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A history of Kentucky's poets laureate since 1926. Contains works by J.T. Cotton Noe, Edward Gay Hill, Louise Scott Phillips, Edwin Carlisle Litsey, Jesse Hilton Stuart, Lowell Allen Williams, Lillian D. Chaffin, Senator Tom Mobley, Agnes Todd Saffell O'Rear, Clarence "Soc" Henry Clay, Lee Pennington, Paul Salyers, Dale Faughn, Jim Wayne Miller, Henry E. Pilkenton, James H. Patton, James Still, Joy Bale Boone, Richard Lawrence Taylor, James Baker Hall and Joe Survant.
Tony's Tiny Arms is the charming story of a little boy, a little girl, their pet mouse, and their numerous dinosaur friends. Moreover, the story presents an invaluable life lesson: everyone and everything is different for a reason. In the case of this particular story, we learn of all the reasons why our dinosaur companions are so unique in their own way. Some are shorter; some are taller. Some can fly; some have horns. What's important is that we find ways to stick out and use our distinct differences to our advantage to be the best person (or dinosaur) we can be.
Kitchens serve as more than a place to prepare food; they are cornerstones of the home and family. Just as memories are passed down through stories shared around the stove, recipes preserve traditions and customs for future generations. The rich, diverse heritage of Kentucky's culinary traditions offers a unique way to better understand and appreciate the history of the commonwealth. The Historic Kentucky Kitchen assembles more than one hundred dishes from nineteenth and twentieth-century Kentucky cooks. Deirdre A. Scaggs and Andrew W. McGraw collected recipes from handwritten books, diaries, scrapbook clippings, and out-of-print cookbooks from the University of Kentucky Libraries Special Collections to bring together a variety of classic dishes, complete with descriptions of each recipe's origin and helpful tips for the modern chef. The authors, who carefully tested each dish, provide recipe modifications and substitutions for rare and hard-to-find ingredients. This entertaining cookbook also serves up famous Kentuckians' favorite dishes, such as John Sherman Cooper's preferred comfort food (eggs somerset) and Lucy Hayes Breckinridge's "excellent" fried oysters. The recipes are flavored with humorous details such as "[for] those who thought they could not eat parsnips" and "Granny used to beat 'em [biscuits] with a musket." Accented with historic photographs and featuring traditional meals ranging from skillet cakes to spaghetti with celery and ham, The Historic Kentucky Kitchen presents a novel and tasty way to experience the history of the Bluegrass State.
In 1880, forty-three women walked into the president's office at the University of Kentucky (UK) and signed the student register, becoming the first female students at a public college in the commonwealth. But gaining admittance was only the beginning. For the next sixty-five years -- encompassing two world wars, an economic depression, and the ratification of the Nineteenth Amendment -- generations of women at UK claimed and reclaimed their right to an equitable university experience. Their work remains unfinished. Drawing on yearbooks, photographs, and other private collections, Our Rightful Place: A History of Women at the University of Kentucky, 1880--1945 examines the struggle for gender equity in higher education through the lens of one major institution. In the face of shifting resistance, pioneering women constructed opportunities for themselves. Terry L. Birdwhistell and Deirdre A. Scaggs highlight three women -- Sarah Blanding, Frances Jewell McVey, and Sarah Bennett Holmes -- who fought for access to basic facilities that were denied to UK women for decades, including housing and study spaces. By examining the trials and triumphs of UK's first female undergraduates, faculty, and administrators, this book uncovers the lasting impact women had on higher learning in the early days of coeducation.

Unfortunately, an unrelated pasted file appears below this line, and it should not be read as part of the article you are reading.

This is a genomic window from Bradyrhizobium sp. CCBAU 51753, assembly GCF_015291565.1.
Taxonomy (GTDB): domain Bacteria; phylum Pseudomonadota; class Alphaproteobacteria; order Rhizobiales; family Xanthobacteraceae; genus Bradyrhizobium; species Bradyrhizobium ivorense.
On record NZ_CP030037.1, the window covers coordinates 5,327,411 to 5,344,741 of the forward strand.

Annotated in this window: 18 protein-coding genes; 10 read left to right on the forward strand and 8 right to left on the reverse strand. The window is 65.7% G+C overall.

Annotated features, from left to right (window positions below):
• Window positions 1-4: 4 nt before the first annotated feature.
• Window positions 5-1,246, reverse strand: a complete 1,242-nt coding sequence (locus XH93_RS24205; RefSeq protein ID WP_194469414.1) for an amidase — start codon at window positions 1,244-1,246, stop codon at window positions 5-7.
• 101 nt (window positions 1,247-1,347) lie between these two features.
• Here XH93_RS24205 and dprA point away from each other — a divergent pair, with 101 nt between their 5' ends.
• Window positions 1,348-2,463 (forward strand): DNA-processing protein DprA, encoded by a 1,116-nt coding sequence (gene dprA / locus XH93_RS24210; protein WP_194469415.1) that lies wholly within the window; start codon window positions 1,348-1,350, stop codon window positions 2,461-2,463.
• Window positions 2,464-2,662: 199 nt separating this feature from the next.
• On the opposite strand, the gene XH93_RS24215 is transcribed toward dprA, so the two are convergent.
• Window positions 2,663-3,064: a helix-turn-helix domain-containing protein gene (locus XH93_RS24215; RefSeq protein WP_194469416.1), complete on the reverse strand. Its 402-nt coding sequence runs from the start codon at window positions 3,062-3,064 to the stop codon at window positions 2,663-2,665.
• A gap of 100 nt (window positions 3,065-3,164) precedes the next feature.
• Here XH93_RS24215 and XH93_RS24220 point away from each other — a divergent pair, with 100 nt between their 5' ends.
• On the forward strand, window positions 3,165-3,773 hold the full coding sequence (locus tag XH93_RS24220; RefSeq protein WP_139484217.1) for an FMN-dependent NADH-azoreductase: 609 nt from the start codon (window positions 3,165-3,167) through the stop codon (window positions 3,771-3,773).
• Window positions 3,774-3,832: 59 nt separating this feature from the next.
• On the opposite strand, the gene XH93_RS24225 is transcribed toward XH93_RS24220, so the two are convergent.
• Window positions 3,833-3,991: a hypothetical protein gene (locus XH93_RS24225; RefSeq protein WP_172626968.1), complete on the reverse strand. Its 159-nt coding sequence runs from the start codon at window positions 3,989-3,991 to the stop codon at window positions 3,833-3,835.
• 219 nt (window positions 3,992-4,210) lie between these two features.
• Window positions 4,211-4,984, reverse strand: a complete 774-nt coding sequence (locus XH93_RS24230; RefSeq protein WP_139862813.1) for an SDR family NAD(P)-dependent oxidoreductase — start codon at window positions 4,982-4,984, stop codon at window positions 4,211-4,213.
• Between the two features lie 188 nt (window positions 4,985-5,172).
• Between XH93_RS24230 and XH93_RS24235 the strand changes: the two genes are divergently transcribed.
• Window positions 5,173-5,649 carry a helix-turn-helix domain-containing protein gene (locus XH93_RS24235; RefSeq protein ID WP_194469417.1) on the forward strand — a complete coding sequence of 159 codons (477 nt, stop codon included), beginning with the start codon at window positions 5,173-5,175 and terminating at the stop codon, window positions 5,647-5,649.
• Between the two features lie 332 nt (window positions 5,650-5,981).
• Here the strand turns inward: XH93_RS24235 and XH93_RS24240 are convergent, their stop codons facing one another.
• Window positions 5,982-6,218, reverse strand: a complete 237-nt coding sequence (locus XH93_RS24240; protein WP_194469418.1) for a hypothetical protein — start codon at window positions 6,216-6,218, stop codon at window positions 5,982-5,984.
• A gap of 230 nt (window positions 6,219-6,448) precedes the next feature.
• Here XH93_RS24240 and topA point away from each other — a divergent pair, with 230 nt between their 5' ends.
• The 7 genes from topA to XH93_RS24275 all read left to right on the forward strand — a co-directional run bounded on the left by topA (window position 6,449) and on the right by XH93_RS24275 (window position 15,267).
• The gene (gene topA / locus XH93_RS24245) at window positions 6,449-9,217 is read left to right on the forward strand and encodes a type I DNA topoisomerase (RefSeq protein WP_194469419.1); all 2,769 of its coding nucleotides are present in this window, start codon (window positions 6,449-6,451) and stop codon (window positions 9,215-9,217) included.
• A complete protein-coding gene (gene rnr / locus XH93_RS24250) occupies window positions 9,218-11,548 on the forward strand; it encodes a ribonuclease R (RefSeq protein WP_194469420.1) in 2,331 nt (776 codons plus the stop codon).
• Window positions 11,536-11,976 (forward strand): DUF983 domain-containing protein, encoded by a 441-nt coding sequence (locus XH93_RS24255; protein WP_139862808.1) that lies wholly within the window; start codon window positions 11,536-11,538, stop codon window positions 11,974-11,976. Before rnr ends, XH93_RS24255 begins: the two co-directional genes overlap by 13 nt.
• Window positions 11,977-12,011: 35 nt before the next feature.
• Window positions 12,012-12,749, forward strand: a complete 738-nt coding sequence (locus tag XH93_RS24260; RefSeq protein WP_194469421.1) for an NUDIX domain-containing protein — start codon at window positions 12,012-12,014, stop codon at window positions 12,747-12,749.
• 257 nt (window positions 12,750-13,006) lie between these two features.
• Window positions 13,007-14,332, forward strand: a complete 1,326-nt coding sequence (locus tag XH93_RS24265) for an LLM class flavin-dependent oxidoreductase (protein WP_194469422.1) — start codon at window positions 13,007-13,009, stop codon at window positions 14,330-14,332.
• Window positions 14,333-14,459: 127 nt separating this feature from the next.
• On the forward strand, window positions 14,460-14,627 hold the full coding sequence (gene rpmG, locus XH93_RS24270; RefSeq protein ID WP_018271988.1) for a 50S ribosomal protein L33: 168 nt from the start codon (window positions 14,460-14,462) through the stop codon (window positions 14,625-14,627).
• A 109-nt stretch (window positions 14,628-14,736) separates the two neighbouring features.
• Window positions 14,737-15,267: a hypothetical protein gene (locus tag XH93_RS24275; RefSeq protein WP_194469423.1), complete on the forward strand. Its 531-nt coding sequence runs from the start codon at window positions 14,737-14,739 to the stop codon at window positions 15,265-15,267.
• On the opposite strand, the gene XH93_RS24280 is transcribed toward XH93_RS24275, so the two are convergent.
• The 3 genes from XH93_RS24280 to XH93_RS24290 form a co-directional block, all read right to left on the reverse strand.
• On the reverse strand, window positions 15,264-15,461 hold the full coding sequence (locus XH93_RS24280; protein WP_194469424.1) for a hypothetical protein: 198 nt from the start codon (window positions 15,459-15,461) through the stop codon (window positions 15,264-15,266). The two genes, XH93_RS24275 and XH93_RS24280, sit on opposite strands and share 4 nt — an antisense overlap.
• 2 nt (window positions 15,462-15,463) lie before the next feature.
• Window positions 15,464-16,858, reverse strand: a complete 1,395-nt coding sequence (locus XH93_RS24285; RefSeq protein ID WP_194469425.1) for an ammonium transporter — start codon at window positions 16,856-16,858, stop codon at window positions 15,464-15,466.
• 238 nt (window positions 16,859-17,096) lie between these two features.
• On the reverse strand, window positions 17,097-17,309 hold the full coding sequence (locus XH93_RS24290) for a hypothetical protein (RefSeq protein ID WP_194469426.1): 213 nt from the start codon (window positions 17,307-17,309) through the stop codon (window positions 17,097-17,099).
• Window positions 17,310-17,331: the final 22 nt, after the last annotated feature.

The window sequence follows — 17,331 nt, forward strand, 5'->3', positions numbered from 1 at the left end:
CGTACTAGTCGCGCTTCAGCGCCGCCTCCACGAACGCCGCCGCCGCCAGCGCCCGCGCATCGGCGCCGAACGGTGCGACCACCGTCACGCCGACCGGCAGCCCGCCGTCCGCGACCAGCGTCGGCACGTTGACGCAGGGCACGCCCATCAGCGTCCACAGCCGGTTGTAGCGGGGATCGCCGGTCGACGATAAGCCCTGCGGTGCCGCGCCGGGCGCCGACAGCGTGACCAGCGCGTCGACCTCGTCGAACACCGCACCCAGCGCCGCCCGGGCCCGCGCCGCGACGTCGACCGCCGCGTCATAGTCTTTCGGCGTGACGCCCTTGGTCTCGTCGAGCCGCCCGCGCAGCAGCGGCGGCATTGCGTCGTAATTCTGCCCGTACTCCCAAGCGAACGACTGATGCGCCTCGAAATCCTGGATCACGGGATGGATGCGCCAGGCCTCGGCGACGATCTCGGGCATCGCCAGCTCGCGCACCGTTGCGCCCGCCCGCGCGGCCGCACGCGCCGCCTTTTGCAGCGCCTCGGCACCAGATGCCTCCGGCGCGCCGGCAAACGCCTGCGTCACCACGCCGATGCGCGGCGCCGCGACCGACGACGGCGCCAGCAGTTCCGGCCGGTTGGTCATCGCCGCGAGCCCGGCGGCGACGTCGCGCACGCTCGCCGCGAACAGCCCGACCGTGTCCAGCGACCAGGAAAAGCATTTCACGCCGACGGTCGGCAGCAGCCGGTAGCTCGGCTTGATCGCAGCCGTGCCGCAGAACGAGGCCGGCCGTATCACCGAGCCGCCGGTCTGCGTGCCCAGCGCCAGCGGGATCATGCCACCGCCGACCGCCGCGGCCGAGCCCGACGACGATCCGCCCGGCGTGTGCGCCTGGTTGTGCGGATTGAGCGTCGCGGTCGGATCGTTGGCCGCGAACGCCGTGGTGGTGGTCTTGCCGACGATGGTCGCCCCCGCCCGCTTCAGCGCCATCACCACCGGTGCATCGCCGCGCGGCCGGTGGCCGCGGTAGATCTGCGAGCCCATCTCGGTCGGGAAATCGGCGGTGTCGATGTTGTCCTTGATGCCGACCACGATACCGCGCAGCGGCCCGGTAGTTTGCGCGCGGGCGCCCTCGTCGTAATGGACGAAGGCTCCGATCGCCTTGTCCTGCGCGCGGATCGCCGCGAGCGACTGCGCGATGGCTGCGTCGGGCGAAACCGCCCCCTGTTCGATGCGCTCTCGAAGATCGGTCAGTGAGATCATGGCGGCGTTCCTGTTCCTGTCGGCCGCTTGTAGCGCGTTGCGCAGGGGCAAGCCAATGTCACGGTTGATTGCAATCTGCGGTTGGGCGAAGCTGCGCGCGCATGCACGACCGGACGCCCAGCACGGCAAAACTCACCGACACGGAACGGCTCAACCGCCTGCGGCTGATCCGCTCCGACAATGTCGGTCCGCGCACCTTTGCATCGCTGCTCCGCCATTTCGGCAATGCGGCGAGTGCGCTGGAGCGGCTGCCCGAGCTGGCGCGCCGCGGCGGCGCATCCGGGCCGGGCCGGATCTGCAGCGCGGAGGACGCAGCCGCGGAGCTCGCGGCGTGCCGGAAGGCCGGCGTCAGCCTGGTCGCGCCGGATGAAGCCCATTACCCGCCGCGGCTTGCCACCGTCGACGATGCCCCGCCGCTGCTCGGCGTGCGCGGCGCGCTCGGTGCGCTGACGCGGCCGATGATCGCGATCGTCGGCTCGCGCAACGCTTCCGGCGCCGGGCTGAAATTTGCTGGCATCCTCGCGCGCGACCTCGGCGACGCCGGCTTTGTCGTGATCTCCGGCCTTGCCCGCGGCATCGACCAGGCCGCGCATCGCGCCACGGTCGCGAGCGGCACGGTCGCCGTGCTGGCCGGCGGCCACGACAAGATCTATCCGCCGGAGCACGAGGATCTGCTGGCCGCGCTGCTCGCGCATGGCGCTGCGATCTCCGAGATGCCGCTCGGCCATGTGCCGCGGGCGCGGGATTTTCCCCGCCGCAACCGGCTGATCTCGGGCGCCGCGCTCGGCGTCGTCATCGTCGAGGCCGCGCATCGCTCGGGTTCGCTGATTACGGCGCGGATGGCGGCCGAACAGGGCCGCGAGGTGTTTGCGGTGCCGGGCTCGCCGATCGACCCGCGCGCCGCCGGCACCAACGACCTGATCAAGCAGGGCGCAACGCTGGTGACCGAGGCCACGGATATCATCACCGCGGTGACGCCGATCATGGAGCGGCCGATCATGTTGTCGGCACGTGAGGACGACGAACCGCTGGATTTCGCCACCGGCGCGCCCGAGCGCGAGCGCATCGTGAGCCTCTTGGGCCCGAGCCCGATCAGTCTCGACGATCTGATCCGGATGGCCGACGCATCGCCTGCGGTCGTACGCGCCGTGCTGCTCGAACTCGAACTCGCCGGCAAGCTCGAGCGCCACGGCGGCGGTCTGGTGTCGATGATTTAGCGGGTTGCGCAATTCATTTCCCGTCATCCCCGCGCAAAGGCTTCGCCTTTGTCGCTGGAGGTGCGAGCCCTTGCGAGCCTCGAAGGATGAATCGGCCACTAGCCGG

Images of America: Women in Lexington is a celebration of Kentucky women at work, in the home, at play, in society, and as part of the larger fabric of women's equality. Women in Lexington were active during World War II: they fought for women's rights, experienced changes within the family, and took advantage of or created new opportunities in the workplace. The 200 vintage photographs featured in this volume were drawn from collections housed in the archive of the University of Kentucky. With nearly 2 million photographs, the collections offer unparalleled coverage of the cultural, social, agricultural, and industrial changes that have shaped Lexington and Central Kentucky.
Juvenile fiction; 491 pages.. Treasure in the tropics originally presented as a radio drama, broadcast three times a week February 7, 1933 to April 1, 1933. The boat house boys originally published serially over ten issues, December 1922 to September 1923.
Maps on lining papers.
Seckatary Hawkins and his club have crossed this dangerous lad, and (to make matters worse) Briggen and the Pelham gang across the river won't leave the ruthless thief alone: They know that he's hidden his treasure hoard somewhere in his cliff cave lair, and they're dead set on having it for themselves.
Trilogy Four. Each story has a separate title page. Originally published as newspaper serials. Maps on lining papers. Stories: The Nip and Tuck gang (January 28, 1940 to March 24, 1940); Related stories (March 3, 1940 to May 5, 1940); The gang of Usher, or, "The far away voice" (August 9, 1941 to April 26, 1941).